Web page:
I don't think the issue is whether the assertions Summers makes are true or not (and I think the truth within them is debatable at best); the question is what they, theoretically at least, prove. It may be true that more Moms take time to stay home. Does that prove that they have no interest in their professional lives? that they have no interest in a high-powered, or demanding career? or no interest in a career in the sciences? Much of what Summers is doing is taking Things That Have Always Been That Way, conflating them as social science ("I can't prove it, but..."), and then drawing conclusions from it. That's at least sloppy, and at most, rather destructive. I'm not surprised that a number of women there were just livid. And I'm also not surprised that it's essentially put his ability to continue to hold the job into question.

Posted by: weboy | Feb 18, 2005 8:02:58 PM

Interesting letter from a reader over at Mark Kleiman's.Cranky

Posted by: Cranky Observer | Feb 18, 2005 8:41:23 PM

I wonder how you square multiculturalism, with what at least appears to be a conviction that we ought to undo parts of our own culture.

Ok, so women tend to spend more time with the kids than men. And this has unavoidable opportunity costs. Why is this something that has to be "fixed"? Rather than just acknowledged as part of human diversity?

It seems to me, more and more, that the "liberal" goal is a world of people of all colors and genders leading statistically indistinguishable, homogenous lives. Like they were all exactly the same except for a coat of paint...

Posted by: Brett Bellmore | Feb 18, 2005 9:52:02 PM

"I don't think the issue is whether the assertions Summers makes are true or not (and I think the truth within them is debatable at best); the question is what they, theoretically at least, prove."

Well, they suggest that not all discrepancies in behavior between men and women come about because of discrimination. the point isn't that women can't be competent mathematicians, just that we shouldn't assume that anything less than 50-50 is de facto discrimination.

Posted by: Glaivester | Feb 18, 2005 10:17:57 PM

It is interesting to compare the reaction of academics to Ward Churchill and Larry Summers.

I would guess those same professors who are howling for Summers head because he suggested that women may be more genetically predisposed to taking care of their children than making money are critical of those who want Ward Churchill fired for saying that the people on the WTC deserved to die because they were capitalists.

Seems a bit hypocritical to me.

Posted by: Robert Brown | Feb 18, 2005 10:25:15 PM

If Summers were a tenured faculty member, you'd have a point. But, of course, you don't. As anyone saying that Steven Pinker should be fired? Of course not. The Presidency of a university is, in part, a PR job.

Posted by: Scott Lemieux | Feb 18, 2005 10:47:36 PM

What a great way to look ridiculous! We progressives will never re-establish our primacy unless we can get over being so attached to our theories that we defend them to the death against the invasion of the crashingly obvious. Leave that mode of thinking to GWB with his markets and his tax cuts.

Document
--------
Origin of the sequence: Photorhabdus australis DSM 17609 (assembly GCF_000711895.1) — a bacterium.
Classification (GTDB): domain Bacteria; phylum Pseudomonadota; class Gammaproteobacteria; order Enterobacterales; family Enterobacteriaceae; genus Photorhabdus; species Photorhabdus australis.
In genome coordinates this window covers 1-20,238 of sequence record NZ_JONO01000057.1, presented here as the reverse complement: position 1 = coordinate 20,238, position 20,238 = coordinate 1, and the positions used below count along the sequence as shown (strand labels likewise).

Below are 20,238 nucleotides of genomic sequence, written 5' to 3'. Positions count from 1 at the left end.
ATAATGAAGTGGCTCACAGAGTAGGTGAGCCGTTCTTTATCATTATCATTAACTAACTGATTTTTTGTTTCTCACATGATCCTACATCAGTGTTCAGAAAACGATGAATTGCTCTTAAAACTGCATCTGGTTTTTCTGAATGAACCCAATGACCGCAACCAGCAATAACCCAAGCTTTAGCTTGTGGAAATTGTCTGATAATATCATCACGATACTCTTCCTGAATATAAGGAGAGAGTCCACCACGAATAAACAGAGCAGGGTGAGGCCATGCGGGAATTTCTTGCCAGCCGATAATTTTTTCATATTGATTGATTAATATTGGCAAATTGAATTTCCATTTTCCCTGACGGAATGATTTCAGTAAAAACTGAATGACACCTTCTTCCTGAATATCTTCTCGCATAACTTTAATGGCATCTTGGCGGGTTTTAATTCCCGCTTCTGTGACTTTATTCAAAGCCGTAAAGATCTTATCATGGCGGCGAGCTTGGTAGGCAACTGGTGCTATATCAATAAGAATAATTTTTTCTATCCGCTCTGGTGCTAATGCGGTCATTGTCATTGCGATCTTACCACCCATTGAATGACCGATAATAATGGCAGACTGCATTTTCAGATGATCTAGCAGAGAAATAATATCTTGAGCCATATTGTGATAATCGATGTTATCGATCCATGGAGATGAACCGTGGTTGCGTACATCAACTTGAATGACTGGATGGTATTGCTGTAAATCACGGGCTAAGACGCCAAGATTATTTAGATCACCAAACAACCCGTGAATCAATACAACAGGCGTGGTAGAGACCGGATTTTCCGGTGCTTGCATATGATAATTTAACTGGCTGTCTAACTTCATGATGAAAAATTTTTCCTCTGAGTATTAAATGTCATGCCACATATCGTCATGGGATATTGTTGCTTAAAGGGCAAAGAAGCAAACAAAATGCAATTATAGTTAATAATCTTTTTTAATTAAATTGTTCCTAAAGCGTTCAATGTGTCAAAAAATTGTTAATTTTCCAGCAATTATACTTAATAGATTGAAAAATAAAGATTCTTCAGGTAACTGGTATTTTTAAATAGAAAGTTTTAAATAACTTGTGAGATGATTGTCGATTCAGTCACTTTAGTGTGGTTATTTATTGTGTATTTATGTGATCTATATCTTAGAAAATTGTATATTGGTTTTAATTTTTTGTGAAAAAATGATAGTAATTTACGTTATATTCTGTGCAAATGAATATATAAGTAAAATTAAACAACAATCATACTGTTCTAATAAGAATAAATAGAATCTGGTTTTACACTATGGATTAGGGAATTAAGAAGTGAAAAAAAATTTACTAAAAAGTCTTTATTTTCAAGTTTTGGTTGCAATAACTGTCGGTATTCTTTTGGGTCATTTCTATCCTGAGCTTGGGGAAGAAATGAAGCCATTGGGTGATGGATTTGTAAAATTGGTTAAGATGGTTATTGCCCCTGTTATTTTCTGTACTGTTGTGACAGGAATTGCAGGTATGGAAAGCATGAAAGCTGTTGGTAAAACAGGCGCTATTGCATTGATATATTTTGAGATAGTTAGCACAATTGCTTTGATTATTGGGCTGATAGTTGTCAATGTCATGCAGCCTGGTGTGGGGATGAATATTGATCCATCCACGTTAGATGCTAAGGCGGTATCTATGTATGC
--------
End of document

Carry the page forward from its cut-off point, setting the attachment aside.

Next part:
Revelation: most women would rather stay home and raise kids than go out and conquer the world. They’d better or we won't have any world. Millions of years of evolution made us the way we are and the uber feminists want to change it all in a generation---to suit their own tastes.

In the best of all worlds everyone would follow their bliss. Climbing the corporate ladder over the backs of your fellows shouldn't be anyone's bliss. If women have a better understanding of that, that makes them smarter than men, to me. Any women who wants to follow that path, fine, do it. No one should stand in their way. Learn how hollow and loveless that kind of life is. But don't use all your resources to make women who are REALLY contributing to society (raising kids) feel like they are wasting their lives. That is a greater sin than denying equal opportunity.

Listen progressives, the sameness doctrine is moth-eaten, worm-infested and no longer worth defending. The races are different, the sexes are different. I saw this bumper sticker on the back of an African American's car:

"It isn’t our differences that divide us, it is our inability to recognize, accept and celebrate those differences.”

Amen, Amen, Amen!

Posted by: James of DC | Feb 18, 2005 10:54:38 PM

President Summers' comments, even on an off day, are still more cogent and thoughtful than those of Mr. Bush.

Posted by: Roger Bigod | Feb 18, 2005 10:57:45 PM

"If Summers were a tenured faculty member, you'd have a point."

Pretty sure Summers is a prof. of economics at Harvard - one of the youngest tenured profs there in recent history.

Posted by: rilkefan | Feb 19, 2005 1:09:37 AM

I wasted a good bit of time at various comment threads making this sort of point - that it was the way he framed this issue that gave the game away (or at least explains why there were people storming out). Even the versions from original reporting give off a distinctive smell, so to speak, instantly recognizable to anyone who've ever been in a conversation where it suddenly became clear that the other person was way out there in justification-land, with no particular engagement or understanding of the problem. I tried to explain it over at Dispatches from the Culture Wars (if I remember correctly) as a "When they ask 'If man evolved from monkeys, then why are there still monkeys" moment. Sadly, I was quickly slapped down . . ..

I suspect some of the folks who don't get it simply have never been on the receiving end of such moments in any way that challenges their right to thrive, work, or be considered worthy of some sort of minimal recognition. From a distance, it all seems so reasonable . . .

Posted by: Dan S. | Feb 19, 2005 2:13:47 AM

The comments to this entry are closed.